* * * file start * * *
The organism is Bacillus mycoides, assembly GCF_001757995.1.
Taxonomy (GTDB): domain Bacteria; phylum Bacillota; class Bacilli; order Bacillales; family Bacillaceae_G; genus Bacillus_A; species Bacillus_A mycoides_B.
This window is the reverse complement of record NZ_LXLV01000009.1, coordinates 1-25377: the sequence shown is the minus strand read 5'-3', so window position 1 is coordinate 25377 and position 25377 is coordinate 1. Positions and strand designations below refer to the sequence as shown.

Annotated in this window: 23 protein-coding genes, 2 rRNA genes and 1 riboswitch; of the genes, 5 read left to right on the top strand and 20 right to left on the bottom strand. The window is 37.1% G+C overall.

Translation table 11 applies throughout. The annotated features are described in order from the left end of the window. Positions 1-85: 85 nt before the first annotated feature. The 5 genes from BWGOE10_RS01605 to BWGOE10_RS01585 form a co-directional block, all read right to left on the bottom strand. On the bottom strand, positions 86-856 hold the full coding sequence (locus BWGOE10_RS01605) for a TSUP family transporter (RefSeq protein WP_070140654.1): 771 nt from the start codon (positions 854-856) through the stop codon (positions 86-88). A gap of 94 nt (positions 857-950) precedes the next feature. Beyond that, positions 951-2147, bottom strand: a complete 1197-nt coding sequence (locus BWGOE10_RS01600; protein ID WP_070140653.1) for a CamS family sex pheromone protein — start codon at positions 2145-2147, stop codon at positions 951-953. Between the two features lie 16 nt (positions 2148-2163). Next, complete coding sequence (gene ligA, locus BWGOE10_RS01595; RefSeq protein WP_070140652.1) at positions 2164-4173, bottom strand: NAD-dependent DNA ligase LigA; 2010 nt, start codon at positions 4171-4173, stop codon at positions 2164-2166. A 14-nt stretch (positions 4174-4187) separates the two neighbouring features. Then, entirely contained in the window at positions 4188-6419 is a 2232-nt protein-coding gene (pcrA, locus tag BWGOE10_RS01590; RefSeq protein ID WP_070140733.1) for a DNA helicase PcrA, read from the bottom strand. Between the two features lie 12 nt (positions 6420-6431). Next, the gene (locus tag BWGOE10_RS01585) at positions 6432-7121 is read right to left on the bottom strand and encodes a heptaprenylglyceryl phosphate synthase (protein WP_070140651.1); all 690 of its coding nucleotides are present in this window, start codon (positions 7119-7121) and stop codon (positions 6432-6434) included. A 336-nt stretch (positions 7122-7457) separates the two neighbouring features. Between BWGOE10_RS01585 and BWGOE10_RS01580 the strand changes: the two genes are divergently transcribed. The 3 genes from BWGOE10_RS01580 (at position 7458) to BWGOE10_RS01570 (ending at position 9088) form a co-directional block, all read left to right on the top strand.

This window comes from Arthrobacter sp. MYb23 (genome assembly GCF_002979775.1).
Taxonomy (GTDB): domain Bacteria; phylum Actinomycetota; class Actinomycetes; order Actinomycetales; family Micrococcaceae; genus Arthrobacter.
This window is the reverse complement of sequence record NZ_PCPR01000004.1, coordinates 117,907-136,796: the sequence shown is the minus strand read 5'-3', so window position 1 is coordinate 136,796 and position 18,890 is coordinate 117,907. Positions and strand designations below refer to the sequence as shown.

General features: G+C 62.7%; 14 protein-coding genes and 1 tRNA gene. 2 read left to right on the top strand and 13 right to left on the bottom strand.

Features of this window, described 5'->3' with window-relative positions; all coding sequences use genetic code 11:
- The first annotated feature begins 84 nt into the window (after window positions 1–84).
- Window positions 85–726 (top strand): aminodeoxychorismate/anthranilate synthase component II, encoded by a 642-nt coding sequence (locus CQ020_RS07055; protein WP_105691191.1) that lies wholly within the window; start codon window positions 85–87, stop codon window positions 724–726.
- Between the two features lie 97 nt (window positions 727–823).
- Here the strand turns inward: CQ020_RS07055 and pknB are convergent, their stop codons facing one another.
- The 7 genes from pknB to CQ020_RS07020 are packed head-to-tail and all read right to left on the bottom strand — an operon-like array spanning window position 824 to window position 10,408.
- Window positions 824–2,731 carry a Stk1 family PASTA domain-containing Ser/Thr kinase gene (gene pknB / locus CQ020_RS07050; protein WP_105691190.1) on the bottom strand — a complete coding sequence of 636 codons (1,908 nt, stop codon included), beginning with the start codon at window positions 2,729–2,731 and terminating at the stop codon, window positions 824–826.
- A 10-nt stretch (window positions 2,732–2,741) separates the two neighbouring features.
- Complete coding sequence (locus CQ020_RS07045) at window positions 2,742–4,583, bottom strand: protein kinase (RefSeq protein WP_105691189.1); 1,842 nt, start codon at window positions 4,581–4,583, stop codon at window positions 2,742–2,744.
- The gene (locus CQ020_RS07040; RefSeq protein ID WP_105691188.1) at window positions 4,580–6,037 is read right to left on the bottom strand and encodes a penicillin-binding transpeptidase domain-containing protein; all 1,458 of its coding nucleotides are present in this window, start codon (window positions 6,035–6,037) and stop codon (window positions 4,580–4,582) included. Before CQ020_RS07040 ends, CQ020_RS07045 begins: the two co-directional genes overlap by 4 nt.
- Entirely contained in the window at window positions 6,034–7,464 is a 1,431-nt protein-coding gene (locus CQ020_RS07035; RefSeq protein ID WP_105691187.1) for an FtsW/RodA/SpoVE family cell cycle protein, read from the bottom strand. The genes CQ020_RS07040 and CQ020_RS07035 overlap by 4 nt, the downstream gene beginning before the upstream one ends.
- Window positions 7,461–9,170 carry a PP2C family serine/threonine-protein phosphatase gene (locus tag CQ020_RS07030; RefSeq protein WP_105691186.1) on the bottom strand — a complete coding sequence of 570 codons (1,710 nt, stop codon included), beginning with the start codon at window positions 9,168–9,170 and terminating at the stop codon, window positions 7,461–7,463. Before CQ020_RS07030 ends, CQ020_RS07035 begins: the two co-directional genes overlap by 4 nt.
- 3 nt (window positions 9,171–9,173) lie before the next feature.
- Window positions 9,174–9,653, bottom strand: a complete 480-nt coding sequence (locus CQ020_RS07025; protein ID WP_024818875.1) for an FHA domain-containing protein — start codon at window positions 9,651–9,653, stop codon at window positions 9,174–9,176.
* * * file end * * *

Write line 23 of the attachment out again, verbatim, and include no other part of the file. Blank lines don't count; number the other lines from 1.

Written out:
- Window positions 9,174–9,653, bottom strand: a complete 480-nt coding sequence (locus CQ020_RS07025; protein ID WP_024818875.1) for an FHA domain-containing protein — start codon at window positions 9,651–9,653, stop codon at window positions 9,174–9,176.